Sunday, December 15, 2019

Moscow, Worried about Circassian Drive to Declare Their Common Nationality, Goes on the Attack

Paul Goble

            Staunton, December 12 – The ideologists of the Putin regime are incapable of believing that ordinary people, Russian or non-Russian, can and do express their own interests and are capable of taking action in their defense. Consequently, when such people do, the first thing the Putinists suggest is that they are being organized and put in play by outside forces.

            Moreover, the more any action of ordinary people, again Russian and non-Russian alike, threatens the powers that be, the more insistent and scurrilous are the charges the Putinists level against them. Consequently, while such releases are unpleasant to read, they are perhaps the best indicator that the actions of the people are having an impact.

            The latest but far from the only such attack just now is one directed at the drive by the Soviet-divided Circassian community to declare a common ethnonym in the upcoming 2020 census, an action that its supporters believe will help their nation survive and even give a new boost to their efforts to restore a common Circassia and have Circassians now in exile return.

            That effort, perhaps the largest one by Circassians  since they embarrassed Vladimir Putin by calling attention to the fact that his Sochi Olympiad was taking place on the site of where tsarist forces in 1864 committed genocide against their ancestors by killing or deporting those Circassians who had fought a 104-year-long war to the Russians.

            Circassians both in the homeland and internationally now are promoting the idea that Circassians whom Moscow divided into separate “nationalities” – the Adygey, the Cherkess, the Kabardins, and the Shapsugs – should invoke their rights and declare themselves Circassians (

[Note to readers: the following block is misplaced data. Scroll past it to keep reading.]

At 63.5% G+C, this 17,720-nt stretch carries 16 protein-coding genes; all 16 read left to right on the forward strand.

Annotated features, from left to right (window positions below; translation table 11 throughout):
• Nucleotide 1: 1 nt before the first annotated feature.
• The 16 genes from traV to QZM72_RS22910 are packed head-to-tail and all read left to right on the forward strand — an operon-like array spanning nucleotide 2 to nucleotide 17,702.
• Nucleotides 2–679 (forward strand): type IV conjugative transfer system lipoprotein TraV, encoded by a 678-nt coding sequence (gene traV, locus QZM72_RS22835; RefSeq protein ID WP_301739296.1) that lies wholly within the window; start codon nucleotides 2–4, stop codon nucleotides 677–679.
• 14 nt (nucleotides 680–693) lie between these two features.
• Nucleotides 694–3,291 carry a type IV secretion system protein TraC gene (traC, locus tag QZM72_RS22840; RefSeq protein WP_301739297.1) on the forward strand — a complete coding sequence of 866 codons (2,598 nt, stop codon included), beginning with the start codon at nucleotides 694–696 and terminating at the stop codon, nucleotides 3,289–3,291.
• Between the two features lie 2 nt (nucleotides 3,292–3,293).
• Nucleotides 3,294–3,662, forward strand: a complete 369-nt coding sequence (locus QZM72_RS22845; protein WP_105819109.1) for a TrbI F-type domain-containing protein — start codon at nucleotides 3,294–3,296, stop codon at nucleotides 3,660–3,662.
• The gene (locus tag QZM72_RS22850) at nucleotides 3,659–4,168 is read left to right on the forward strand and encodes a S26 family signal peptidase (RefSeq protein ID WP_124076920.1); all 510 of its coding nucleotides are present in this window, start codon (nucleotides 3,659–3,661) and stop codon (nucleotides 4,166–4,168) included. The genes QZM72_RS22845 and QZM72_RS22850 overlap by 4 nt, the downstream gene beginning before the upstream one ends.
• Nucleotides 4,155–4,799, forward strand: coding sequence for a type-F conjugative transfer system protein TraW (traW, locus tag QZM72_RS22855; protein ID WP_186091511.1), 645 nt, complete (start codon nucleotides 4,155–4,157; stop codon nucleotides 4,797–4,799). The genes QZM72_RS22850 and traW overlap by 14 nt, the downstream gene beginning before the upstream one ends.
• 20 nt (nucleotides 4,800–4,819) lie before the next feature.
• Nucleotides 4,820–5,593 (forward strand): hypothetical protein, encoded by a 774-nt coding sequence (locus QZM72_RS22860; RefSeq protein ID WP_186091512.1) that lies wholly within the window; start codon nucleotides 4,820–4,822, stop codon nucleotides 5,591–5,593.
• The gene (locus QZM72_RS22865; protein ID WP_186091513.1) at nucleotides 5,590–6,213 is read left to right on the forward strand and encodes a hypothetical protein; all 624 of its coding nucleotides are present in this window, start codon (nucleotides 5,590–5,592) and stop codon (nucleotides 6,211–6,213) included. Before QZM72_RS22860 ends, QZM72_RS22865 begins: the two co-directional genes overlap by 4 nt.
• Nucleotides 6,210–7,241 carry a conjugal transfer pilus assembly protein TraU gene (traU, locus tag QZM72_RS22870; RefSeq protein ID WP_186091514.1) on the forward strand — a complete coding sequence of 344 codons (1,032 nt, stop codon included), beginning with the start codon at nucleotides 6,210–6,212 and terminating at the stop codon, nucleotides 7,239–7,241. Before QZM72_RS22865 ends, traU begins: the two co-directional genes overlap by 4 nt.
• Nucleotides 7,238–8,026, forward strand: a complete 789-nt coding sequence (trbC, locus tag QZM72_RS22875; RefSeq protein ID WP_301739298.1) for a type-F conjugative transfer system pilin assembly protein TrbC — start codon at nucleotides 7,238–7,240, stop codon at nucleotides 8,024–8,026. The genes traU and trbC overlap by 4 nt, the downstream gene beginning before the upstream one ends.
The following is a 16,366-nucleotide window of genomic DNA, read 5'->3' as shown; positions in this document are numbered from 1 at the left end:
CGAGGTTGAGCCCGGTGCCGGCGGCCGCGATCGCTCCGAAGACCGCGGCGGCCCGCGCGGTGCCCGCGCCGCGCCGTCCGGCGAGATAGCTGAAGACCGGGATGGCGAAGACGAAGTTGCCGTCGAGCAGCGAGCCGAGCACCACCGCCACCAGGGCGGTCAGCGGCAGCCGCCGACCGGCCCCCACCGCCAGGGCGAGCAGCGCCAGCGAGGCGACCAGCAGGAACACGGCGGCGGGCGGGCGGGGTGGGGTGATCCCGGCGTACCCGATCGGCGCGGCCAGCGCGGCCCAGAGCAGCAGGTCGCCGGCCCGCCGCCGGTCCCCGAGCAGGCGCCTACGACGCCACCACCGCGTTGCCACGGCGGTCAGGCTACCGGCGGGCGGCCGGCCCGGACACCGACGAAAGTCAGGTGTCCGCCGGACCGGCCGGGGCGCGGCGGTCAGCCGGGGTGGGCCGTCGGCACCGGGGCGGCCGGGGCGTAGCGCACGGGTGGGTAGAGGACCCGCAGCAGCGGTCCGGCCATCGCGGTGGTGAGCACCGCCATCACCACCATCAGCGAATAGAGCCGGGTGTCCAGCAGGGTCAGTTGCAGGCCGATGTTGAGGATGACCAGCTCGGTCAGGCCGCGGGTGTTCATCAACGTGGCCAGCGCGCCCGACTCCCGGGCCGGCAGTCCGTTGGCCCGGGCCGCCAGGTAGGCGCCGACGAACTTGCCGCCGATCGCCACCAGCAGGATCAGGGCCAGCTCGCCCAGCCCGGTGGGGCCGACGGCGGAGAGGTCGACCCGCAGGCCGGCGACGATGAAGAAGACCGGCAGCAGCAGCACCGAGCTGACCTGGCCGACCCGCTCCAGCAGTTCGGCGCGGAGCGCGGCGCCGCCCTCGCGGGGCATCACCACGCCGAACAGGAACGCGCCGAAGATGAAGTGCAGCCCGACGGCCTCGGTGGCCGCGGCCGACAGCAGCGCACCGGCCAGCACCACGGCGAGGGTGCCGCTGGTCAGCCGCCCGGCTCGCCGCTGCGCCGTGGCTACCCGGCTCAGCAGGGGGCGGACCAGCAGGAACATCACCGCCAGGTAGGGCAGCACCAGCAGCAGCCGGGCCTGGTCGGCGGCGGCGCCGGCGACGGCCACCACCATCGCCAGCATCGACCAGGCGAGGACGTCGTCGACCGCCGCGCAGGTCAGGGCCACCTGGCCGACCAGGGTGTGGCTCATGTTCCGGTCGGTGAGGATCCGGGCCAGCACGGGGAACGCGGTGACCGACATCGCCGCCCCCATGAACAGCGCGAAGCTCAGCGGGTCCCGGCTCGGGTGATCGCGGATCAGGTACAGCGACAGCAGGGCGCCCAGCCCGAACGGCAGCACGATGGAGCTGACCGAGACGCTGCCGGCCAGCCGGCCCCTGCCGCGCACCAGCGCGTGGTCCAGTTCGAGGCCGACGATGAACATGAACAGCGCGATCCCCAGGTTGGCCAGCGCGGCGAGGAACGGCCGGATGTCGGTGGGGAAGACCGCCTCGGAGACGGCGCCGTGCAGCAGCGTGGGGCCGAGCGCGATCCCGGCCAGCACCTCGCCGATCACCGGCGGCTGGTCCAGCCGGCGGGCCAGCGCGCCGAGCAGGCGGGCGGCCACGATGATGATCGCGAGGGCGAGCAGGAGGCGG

If large numbers of them do – even if as expected the Russian census falsifies the results -- that will highlight the duplicity of Moscow’s divide-and-rule strategy in the North Caucasus and undoubtedly lead to a further growth of Circassian national self-confidence and to demands that a single Circassian Republic be restored in the region.

            That act of national self-assertion would create serious problems for Moscow, not only by calling attention to Russian crimes against the Circassians but also casting doubt on the legitimacy of the divisions it has imposed in the North Caucasus and elsewhere and even of its rule over that region and others.

            As a result, Russian commentators are going on the attack, arguing that this effort has nothing to do with Circassian interests but rather is another example of the West’s using such people who the Russians say are sometimes willing to cooperate but at others are unwittingly being employed to destabilize the region and undermine Moscow and Vladimir Putin personally.

            The latest example of this attack is an article by Ruslan Ryazantsev in Moscow’s Segodnya which says that “the West is again activating ‘the Circassian theme,’” backing “pseudo-Circassians” who have no support in the community, and creating a false mythology about the Circassian people to lead others astray (

            Ryazantsev expresses particular anger at the promotion of calls for members of the various Circassian peoples to declare themselves members of a single Circassian nation in the 2020 census, denouncing in particular the works of Adel Bashqawi and the support he has been given by other Circassians and by Americans and Georgians. 

            “Why are the American ideologues after a certain period of quiet again actively taking up the promotion of the Circassian problem and trying to destabilize the situation in the North Caucasus?” the commentator asks rhetorically. “The answer is not obvious but simple: the Russian authorities have confidently seized the initiative.”

            As Vladimir Putin said in the capital of Kabardino-Balkaria on November 29, he continues, issues of nationality relations are not disappearing. They require constant attention “just like one’s health.”  Ryazantsev’s article is the kind of attention to them that the Kremlin clearly approves of and in this case feels it needs.


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